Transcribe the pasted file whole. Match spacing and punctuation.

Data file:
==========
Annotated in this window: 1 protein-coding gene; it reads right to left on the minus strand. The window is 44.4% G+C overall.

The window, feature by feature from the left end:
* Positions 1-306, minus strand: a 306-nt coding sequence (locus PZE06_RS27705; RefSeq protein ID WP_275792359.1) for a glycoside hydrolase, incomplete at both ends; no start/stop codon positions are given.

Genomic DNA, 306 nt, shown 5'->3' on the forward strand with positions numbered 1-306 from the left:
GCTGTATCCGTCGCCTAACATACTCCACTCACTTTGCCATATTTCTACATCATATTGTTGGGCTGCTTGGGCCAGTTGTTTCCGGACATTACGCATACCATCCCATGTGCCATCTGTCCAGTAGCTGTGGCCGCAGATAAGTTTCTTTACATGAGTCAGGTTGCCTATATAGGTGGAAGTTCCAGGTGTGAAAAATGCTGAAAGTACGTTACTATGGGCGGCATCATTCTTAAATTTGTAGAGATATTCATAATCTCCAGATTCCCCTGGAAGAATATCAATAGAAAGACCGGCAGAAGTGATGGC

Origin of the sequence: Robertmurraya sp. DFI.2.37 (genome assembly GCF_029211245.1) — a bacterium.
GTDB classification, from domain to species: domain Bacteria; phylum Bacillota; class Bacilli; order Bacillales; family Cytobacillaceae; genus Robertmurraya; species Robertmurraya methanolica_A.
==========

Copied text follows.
Annotated in this window: 1 protein-coding gene; it reads right to left on the minus strand. The window is 44.4% G+C overall.

The window, feature by feature from the left end:
* Positions 1-306, minus strand: a 306-nt coding sequence (locus PZE06_RS27705; RefSeq protein ID WP_275792359.1) for a glycoside hydrolase, incomplete at both ends; no start/stop codon positions are given.

Genomic DNA, 306 nt, shown 5'->3' on the forward strand with positions numbered 1-306 from the left:
GCTGTATCCGTCGCCTAACATACTCCACTCACTTTGCCATATTTCTACATCATATTGTTGGGCTGCTTGGGCCAGTTGTTTCCGGACATTACGCATACCATCCCATGTGCCATCTGTCCAGTAGCTGTGGCCGCAGATAAGTTTCTTTACATGAGTCAGGTTGCCTATATAGGTGGAAGTTCCAGGTGTGAAAAATGCTGAAAGTACGTTACTATGGGCGGCATCATTCTTAAATTTGTAGAGATATTCATAATCTCCAGATTCCCCTGGAAGAATATCAATAGAAAGACCGGCAGAAGTGATGGC

Origin of the sequence: Robertmurraya sp. DFI.2.37 (genome assembly GCF_029211245.1) — a bacterium.
GTDB classification, from domain to species: domain Bacteria; phylum Bacillota; class Bacilli; order Bacillales; family Cytobacillaceae; genus Robertmurraya; species Robertmurraya methanolica_A.